Dr. Dog adapt their live show to their recordings, not the other way around, which is impressive when you consider the complexity of their harmonies. Take “The Breeze,” with its harmonic breakdowns reminiscent of the Beach Boys’. Most would hear that recording and assume Dr. Dog wouldn’t even attempt it live, never mind the fact that they could make it sound even better onstage—and they do. It certainly helps that Toby Leaman and Scott McMicken, who share lead-vocal responsibilities, have complementary singing voices. The two have been writing music together since early adolescence, which probably helps with their harmonizing. If you had to distill Dr. Dog and their live experience down to one word, it’d be: fun. And or the sake of not having to look up synonyms, I’ll just keep repeating the word. “That Old Black Hole” makes for a fun band’s most fun song. Their cover of Architecture in Helsinki’s “Heart It Races” takes someone else’s fun song and makes it even more fun.
After finishing “Lonesome,” Leaman ended up crowd surfing alongside seemingly everyone else in the building. Not in the punk-rock, jump-off-the-stage-in-a-spur-of-the-moment way, but more in a gradual collapse into the audience, as if the crowd had swallowed him whole, a funny gesture considering he’d just sung about being lonely. Delicate Steve’s Steve Marion came out for a guest appearance to rip a massive guitar solo, leaving just him and the drummer while the rest of the band sneaked off, returning in full force for a blazing rendition of “These Days.” If you missed this show, there’s still a chance to catch Dr. Dog on Monday. And if you miss that … well you had eight other chances, so get your shit together. —Dan Rickershauser | @D4nRicks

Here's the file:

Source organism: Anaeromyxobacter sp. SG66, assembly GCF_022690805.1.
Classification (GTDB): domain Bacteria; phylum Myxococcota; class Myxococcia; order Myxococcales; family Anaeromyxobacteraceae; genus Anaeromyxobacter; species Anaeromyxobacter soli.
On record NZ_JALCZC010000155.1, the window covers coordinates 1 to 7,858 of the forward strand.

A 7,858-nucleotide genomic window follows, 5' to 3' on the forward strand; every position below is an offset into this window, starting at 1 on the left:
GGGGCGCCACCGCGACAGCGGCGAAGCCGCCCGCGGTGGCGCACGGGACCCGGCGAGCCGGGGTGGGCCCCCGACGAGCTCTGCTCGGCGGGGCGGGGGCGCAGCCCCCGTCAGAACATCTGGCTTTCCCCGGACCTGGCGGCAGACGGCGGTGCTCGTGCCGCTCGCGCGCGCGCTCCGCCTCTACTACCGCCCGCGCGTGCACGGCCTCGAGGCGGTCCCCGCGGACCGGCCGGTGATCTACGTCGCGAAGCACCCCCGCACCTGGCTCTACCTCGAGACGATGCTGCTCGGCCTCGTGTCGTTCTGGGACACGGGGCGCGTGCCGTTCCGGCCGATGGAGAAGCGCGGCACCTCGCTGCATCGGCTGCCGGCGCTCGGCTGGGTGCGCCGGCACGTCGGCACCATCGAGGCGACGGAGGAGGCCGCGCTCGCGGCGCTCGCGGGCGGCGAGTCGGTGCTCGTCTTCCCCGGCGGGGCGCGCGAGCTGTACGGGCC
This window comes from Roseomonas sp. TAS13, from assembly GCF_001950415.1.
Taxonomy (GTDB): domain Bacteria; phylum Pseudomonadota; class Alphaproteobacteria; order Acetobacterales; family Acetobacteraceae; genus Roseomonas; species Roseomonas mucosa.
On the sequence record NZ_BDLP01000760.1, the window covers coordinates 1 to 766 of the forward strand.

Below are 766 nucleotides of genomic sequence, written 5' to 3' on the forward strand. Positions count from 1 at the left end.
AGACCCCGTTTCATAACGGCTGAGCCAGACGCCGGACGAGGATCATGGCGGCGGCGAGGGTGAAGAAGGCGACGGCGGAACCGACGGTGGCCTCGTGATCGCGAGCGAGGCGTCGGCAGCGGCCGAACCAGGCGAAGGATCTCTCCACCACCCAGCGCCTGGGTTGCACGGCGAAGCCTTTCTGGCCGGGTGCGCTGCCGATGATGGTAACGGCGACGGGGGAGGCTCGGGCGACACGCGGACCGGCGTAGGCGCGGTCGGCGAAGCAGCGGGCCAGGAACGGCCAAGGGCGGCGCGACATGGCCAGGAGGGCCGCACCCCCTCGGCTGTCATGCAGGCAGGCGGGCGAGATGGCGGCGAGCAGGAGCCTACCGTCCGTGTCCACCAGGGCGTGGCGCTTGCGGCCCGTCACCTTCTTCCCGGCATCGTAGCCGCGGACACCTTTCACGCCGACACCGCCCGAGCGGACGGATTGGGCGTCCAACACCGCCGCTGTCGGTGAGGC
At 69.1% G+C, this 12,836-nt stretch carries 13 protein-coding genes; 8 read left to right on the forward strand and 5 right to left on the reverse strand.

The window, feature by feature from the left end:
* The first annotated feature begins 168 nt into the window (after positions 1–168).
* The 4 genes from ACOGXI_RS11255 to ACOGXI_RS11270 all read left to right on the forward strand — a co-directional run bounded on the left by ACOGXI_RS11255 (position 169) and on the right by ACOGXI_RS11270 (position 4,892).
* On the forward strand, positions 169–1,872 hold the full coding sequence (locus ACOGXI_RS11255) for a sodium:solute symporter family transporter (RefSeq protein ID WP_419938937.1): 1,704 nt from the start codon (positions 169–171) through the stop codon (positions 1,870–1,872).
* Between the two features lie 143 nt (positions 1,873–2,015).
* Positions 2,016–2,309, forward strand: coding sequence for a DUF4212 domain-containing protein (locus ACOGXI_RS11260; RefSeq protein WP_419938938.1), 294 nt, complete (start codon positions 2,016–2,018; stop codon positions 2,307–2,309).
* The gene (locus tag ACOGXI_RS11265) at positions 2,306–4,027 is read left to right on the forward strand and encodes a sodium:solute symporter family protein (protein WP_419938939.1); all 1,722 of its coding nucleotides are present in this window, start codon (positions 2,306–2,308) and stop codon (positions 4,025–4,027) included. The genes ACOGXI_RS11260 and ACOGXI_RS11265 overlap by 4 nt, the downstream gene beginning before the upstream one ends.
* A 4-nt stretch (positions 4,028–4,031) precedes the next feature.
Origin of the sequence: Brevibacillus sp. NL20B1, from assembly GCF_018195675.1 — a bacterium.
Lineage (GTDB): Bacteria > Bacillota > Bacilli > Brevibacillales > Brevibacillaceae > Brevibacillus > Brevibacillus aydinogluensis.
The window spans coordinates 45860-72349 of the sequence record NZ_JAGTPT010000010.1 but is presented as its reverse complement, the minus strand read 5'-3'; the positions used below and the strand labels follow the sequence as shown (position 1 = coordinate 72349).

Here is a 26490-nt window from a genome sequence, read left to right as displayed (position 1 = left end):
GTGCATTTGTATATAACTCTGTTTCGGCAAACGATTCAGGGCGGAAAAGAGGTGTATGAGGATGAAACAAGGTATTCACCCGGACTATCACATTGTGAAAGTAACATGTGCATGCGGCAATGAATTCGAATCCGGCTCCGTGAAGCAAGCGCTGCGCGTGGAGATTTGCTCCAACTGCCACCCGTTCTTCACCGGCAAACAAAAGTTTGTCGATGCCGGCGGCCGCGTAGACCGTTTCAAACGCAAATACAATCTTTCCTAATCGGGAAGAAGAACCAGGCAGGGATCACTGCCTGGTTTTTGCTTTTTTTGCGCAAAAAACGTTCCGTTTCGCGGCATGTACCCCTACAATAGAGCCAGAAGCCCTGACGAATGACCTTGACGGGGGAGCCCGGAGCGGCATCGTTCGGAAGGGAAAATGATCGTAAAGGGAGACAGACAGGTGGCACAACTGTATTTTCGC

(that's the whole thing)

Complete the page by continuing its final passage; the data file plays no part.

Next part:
Tags: Architecture in Helsinki, Beach Boys, Bowery Ballroom, Delicate Steve, Dr. Dog, Music Hall of Williamsburg, Photos, Review, Scott McMicken, Steve Marion, Toby Leaman, Wild Race
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Future Islands’ own expectations are a motivator, fueling their quest to connect with people through their music, pushing them through gutting recording sessions and endless stretches of performances. From their listeners’ standpoint, expectations are confronted—and subsequently suspended—upon taking in a Future Islands album or live show. In essence, this duality of expectations is what’s made this Baltimore band the attraction they now are. And that phenomenon was on full display last night at a sold-out Terminal 5, the group’s biggest headlining appearance to date. “Let’s bring a little sunshine to this room,” said frontman Sam Herring. “It’s fucking cold outside.”